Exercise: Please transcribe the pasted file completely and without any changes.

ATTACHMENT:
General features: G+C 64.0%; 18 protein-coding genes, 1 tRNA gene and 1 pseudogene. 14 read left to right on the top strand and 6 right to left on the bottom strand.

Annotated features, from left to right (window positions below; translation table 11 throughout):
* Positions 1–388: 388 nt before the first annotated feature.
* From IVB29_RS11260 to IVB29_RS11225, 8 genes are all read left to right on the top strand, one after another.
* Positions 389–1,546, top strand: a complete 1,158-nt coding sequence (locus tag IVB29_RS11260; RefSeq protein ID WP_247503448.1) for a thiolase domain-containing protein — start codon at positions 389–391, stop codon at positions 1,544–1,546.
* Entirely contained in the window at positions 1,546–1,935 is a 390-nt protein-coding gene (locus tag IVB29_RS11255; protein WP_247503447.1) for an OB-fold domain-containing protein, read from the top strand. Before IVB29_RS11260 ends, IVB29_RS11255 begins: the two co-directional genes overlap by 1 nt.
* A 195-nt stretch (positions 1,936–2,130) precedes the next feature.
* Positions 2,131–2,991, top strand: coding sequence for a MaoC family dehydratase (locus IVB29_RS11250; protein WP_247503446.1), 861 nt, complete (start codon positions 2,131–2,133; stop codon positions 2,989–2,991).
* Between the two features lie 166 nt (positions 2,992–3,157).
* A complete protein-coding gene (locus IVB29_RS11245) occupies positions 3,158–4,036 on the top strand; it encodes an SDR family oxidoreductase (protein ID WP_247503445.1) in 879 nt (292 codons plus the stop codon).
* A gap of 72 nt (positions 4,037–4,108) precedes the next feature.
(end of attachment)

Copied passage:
General features: G+C 64.0%; 18 protein-coding genes, 1 tRNA gene and 1 pseudogene. 14 read left to right on the top strand and 6 right to left on the bottom strand.

Annotated features, from left to right (window positions below; translation table 11 throughout):
* Positions 1–388: 388 nt before the first annotated feature.
* From IVB29_RS11260 to IVB29_RS11225, 8 genes are all read left to right on the top strand, one after another.
* Positions 389–1,546, top strand: a complete 1,158-nt coding sequence (locus tag IVB29_RS11260; RefSeq protein ID WP_247503448.1) for a thiolase domain-containing protein — start codon at positions 389–391, stop codon at positions 1,544–1,546.
* Entirely contained in the window at positions 1,546–1,935 is a 390-nt protein-coding gene (locus tag IVB29_RS11255; protein WP_247503447.1) for an OB-fold domain-containing protein, read from the top strand. Before IVB29_RS11260 ends, IVB29_RS11255 begins: the two co-directional genes overlap by 1 nt.
* A 195-nt stretch (positions 1,936–2,130) precedes the next feature.
* Positions 2,131–2,991, top strand: coding sequence for a MaoC family dehydratase (locus IVB29_RS11250; protein WP_247503446.1), 861 nt, complete (start codon positions 2,131–2,133; stop codon positions 2,989–2,991).
* Between the two features lie 166 nt (positions 2,992–3,157).
* A complete protein-coding gene (locus IVB29_RS11245) occupies positions 3,158–4,036 on the top strand; it encodes an SDR family oxidoreductase (protein ID WP_247503445.1) in 879 nt (292 codons plus the stop codon).
* A gap of 72 nt (positions 4,037–4,108) precedes the next feature.